The advantages of using a bivalent vaccine over conventional vaccination approaches include: (1) a vaccine which is cost effective; (2) since RVF outbreaks are cyclical, producers are reluctant to vaccinate as it is expensive, and thus having a bivalent capripoxvirus vaccine removes these economic reasons for not vaccinating; and (3) the bivalent vaccine is able to differentiate infected from vaccinated animals (DIVA) for RVF, allowing for serological surveillance testing to still be performed when it is in use. The impact of using the bivalent vaccine includes: (1) preventing mortality and debilitating disease in cattle caused by LSD and RVF in all regions of sub-Saharan Africa where the diseases both occur, leading to improved production and economic development; (2) indirectly protecting people from RVF virus by decreasing the viral loads in livestock; and (3) helping provide an effective barrier to further spread of RVFV into non-endemic countries.

Determining the precise impact of these diseases on incomes of the poor would require a dedicated study. However, bearing in mind the fact that LSD and RVF viruses are OIE listed diseases and the current vaccine uptake of individual vaccines against these diseases is relatively high, this vaccine could become more widely used and have greater benefit in developing countries than most other livestock vaccines currently available. A recent study determined that vaccination against LSD is cost effective and yields a significant investment return to both smallholder and large commercial producers (19).

Since currently used live attenuated LSD and RVF vaccines are effective following a single dose, any new vaccine must also be effective following a single administration in order to be used in the field. Therefore, the vaccine was evaluated in cattle for its ability to provide protection using a single administration against both virulent LSD and RVF challenge and the results are presented here.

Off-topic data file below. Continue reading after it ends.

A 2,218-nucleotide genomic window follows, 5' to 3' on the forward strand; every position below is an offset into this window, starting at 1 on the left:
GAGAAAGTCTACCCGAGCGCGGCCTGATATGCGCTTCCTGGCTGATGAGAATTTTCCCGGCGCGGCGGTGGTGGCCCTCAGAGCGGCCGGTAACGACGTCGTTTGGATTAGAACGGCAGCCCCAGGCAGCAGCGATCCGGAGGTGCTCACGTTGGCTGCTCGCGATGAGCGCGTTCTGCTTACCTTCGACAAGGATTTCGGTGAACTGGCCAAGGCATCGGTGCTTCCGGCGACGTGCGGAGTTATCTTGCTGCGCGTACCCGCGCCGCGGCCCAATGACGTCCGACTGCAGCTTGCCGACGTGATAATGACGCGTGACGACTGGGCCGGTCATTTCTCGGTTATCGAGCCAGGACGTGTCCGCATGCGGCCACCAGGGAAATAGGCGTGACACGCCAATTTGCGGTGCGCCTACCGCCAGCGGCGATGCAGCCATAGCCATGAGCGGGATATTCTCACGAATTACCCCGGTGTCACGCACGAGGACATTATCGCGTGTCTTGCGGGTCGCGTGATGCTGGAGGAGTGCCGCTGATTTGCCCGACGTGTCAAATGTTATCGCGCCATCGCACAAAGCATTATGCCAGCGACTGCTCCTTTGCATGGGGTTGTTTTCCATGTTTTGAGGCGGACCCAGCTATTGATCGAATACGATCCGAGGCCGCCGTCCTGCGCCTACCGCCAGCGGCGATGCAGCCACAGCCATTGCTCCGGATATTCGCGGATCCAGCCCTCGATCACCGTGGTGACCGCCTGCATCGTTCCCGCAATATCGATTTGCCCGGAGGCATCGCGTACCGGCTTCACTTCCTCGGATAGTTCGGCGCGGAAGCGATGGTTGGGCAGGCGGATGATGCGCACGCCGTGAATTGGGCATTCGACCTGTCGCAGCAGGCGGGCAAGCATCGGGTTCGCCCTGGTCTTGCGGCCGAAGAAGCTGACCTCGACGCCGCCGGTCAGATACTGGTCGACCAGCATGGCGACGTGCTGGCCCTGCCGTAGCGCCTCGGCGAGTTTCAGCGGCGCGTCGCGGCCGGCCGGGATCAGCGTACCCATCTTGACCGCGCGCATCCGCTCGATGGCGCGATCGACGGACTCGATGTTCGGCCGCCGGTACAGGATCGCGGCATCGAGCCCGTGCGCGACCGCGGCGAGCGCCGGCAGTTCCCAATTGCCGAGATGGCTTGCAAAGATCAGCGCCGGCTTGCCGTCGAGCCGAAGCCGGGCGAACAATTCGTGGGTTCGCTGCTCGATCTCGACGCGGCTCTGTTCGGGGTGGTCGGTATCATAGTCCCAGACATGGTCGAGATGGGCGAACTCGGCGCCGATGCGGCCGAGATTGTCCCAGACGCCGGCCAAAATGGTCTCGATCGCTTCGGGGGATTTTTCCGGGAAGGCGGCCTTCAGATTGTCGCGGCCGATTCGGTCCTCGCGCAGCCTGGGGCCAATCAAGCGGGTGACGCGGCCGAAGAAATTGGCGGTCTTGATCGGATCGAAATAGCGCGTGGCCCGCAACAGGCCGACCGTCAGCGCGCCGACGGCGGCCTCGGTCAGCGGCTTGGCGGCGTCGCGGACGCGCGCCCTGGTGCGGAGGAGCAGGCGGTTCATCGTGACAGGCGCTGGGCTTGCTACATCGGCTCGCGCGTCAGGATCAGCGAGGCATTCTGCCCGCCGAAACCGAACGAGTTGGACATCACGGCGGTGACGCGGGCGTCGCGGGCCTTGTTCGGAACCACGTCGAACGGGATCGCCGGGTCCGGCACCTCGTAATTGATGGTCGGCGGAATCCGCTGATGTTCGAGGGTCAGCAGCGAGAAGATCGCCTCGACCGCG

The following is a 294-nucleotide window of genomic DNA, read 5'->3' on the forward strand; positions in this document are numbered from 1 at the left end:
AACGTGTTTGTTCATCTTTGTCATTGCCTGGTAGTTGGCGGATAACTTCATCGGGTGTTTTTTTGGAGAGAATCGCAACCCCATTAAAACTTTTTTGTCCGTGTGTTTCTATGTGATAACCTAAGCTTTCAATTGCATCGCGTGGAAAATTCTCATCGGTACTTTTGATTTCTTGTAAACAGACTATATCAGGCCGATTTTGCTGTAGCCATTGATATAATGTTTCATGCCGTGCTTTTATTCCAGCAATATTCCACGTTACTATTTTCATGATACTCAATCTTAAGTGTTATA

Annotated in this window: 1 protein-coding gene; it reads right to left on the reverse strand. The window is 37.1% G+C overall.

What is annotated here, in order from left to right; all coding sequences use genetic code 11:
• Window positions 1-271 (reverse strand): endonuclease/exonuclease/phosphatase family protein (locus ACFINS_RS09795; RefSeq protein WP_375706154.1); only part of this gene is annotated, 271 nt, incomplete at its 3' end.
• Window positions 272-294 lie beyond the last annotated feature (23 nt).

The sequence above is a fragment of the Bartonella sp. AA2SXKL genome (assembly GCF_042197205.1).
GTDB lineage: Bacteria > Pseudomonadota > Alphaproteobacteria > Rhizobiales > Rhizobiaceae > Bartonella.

Materials and Methods

Cells and Viruses


Primary fetal bovine testes (FBT) cells were prepared according to standard techniques (20). These were used for construction and selection of the recombinants and were propagated in a 1:1 combination of Dulbecco's modified Eagle's medium (DMEM) and Ham's F12 medium (Gibco, USA) containing 8% FCS and antibiotics (100 μg/ml penicillin, 100 μg/ml streptomycin and 250 μg/ml amphotericin B) (Lonza, USA).

Focus selection and titrations were performed using Madin-Darby bovine kidney (MDBK) cells (obtained from the American Type Tissue Culture Collection, no. CCL-22, USA) and baby hamster kidney (BHK) cells (obtained from the American Type Tissue Culture Collection, no. CCL-10, USA) for preparation of the RVFV challenge strain, as below.


The South African Neethling vaccine strain of LSDV, produced by Onderstepoort Biological Products (OBP LTD), was used as parental virus (21) for the generation of recombinants.

The virulent LSDV Warmbaths field isolate (LSDV_WB) (GenBank Accession no. AF409137) was used as the inoculum strain for the LSDV challenge (22).